Hawaiian tourism is looking beyond the beach for inspiration. On Oahu in particular, it has found a sensual Hawaiian culture rich with artists, which adds to the island’s unique character.
Let your inspiration begin at the high point of a winding road overlooking Honolulu. You’ve found The Contemporary Museum
, where edgy art has a home in paradise.
Inside, the museum displays its current exhibit of contemporary art. In an outer building, on permanent exhibition, there’s a David Hockney opera set. Between the two are outdoor displays, including a Hawaiian tennis court by Michael Lin and a striking black-and-white mural by Paul Morrison. The facility also boasts an alluring Japanese garden that winds down the hill through ferns, boulders and native trees. It’s green and restful—and provides a spectacular view of the city.
After lunch at the museum’s delightful outdoor café, head down the hill to the University of Hawaii. There, in a 4,200-square-foot space, the UH Art Gallery
has surprises in store. No matter how many times you’ve visited, every stop promises a new experience. For each exhibit, the entire gallery shape-shifts, transforming from Hindu temple to Iranian bazaar to German forest—any backdrop that enhances the current show. It’s one of the world’s most lively and inventive art spaces.
Stunning Shangri La
Still marching to the museum beat, be sure to explore the state’s premier art museum, the Honolulu Academy of Arts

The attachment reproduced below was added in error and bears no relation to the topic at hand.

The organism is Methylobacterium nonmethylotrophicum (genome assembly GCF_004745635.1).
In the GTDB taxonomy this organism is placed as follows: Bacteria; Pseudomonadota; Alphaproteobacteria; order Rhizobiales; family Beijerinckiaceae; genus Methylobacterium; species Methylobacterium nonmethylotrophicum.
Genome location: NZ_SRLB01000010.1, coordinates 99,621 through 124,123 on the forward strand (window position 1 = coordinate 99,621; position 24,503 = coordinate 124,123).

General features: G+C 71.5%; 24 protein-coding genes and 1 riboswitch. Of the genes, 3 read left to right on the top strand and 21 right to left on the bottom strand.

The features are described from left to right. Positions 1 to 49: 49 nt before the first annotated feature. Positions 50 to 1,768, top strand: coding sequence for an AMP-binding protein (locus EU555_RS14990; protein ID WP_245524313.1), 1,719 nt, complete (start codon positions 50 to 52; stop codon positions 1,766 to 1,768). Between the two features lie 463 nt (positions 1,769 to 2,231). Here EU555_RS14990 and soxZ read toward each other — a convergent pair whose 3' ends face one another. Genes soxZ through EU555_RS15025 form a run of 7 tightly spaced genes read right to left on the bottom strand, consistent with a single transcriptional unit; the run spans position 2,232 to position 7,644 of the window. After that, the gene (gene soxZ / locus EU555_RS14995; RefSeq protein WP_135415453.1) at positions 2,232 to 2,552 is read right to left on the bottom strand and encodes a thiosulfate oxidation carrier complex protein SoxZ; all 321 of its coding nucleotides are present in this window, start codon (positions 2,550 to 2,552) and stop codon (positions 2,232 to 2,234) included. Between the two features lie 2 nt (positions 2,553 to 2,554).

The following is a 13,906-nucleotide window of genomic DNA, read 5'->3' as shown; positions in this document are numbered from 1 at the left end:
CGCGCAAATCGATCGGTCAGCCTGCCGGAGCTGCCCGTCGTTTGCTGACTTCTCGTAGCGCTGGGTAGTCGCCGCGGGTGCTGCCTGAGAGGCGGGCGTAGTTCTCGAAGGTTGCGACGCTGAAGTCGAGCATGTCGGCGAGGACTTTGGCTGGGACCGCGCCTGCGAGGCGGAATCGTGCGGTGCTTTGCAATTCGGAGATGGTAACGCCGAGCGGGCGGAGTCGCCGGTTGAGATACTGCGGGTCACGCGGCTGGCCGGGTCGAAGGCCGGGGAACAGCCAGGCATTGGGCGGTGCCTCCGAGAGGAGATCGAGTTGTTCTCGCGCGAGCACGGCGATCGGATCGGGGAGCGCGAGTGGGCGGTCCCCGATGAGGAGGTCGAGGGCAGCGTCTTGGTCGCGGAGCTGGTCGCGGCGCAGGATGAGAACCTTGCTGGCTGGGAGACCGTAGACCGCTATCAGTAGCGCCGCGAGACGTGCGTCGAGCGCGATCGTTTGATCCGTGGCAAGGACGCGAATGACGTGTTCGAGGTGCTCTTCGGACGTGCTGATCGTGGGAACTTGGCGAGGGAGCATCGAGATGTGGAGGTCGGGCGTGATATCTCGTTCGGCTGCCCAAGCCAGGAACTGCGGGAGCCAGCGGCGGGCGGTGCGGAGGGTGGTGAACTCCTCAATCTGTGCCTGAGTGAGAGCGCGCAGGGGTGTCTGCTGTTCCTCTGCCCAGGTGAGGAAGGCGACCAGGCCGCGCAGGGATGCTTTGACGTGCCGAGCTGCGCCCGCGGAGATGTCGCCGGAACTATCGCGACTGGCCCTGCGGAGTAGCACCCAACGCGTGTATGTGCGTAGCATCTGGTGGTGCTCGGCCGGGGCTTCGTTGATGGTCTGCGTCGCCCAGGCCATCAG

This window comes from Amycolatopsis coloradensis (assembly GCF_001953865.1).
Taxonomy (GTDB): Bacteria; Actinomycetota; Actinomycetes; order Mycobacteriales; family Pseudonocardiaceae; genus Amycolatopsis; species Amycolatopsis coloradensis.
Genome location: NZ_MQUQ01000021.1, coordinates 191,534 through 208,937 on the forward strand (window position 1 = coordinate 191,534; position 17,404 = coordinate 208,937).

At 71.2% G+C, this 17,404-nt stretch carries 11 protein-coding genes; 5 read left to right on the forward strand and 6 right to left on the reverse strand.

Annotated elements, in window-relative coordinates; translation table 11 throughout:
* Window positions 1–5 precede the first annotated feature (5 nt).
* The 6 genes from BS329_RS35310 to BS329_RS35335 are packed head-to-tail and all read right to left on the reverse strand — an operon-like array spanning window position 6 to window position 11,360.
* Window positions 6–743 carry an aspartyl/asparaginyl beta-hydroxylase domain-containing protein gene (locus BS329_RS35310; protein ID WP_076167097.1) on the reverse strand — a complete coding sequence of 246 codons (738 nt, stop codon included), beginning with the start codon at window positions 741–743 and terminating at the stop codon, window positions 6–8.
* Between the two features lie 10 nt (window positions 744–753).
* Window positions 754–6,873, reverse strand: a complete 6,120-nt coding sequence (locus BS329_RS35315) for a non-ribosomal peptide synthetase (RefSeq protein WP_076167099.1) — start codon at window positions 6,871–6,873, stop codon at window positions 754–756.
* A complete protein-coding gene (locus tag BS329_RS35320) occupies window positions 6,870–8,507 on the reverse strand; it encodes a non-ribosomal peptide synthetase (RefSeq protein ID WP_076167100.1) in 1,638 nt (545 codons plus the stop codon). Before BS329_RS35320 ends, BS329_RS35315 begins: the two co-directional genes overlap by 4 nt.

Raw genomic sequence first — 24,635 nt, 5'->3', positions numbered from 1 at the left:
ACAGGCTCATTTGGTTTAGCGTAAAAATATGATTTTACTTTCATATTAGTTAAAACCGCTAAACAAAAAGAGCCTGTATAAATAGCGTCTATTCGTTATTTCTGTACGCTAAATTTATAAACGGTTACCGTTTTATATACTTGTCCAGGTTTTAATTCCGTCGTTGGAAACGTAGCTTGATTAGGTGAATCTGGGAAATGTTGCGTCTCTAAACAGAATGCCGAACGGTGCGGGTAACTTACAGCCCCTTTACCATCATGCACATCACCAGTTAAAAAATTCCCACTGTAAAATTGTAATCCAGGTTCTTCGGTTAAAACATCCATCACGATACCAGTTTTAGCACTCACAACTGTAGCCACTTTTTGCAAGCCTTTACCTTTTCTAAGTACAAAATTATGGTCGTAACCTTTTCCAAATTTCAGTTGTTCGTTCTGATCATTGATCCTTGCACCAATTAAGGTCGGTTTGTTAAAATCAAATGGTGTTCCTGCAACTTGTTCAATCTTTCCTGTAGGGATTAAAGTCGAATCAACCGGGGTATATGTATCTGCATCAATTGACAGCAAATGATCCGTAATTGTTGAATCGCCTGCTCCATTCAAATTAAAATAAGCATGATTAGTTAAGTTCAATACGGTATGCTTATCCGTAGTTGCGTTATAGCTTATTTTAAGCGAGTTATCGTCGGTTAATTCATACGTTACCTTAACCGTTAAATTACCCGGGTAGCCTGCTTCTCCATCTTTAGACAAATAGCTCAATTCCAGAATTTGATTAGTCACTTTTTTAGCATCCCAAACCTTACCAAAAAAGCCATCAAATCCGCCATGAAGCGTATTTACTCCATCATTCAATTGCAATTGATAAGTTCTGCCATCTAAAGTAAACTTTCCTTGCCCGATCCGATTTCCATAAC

. This is a rich, multicultural experience: Greek statues, Korean art, Chinese pottery, Indian sculpture and a surprisingly first-rate collection of French Impressionists. The museum’s layout, a series of exhibit rooms punctuated by courtyards, allows visitors to meander from one country and era to another, with fresh-air breaks.
By all means, have lunch at the Academy—its Pavilion Café is a work of art in itself. The setting is a peaceful museum courtyard, and the cuisine pays homage to Hawaii’s many ethnicities. On the menu: grilled eggplant with goat cheese and basil oil; Niçoise salad with seared ahi; mahi mahi and soba noodle salad; and tempting, homemade ice cream sundaes for a sweet finale.
After lunch, take a pre-arranged tour of Shangri La, the Hawaiian home of heiress Doris Duke
. Shangri La sits on five acres overlooking a wild stretch of the Pacific. Its clean, white exterior gives little hint of what lies within.
Through astonishing determination and immense wealth, Duke turned her Hawaiian getaway into a shrine to Muslim art. The walls, ceilings and floors are covered with all things Islamic. The effect is a bit overwhelming, and the window views of the untamed ocean provide a welcome respite for the eyes.
If your Oahu visit is timed for the first Friday of the month, take advantage of the Hawai’i State Art Museum
(HiSAM), where “First Fridays” might include a variety of cuisine from local restaurants, icy cocktails and lively music by local bands. In addition to its everyday offerings of permanent and changing exhibits, HiSAM and its neighbors’ “First Fridays” offer a raucous night for every age and ethnicity, once a month. You’ll find some of those neighbors in nearby Chinatown. Once a risky neighborhood, it’s now the SoHo of Honolulu.
A host of local art galleries have sprung up in Chinatown, and they’re all open on First Fridays, with free-flowing music, drinks and a young, hip audience. Outdoors, Taiko drummers give a synchronized pulse to the swirling, browsing crowds.
This article has been adapted from the original, which was published by MSP Communications.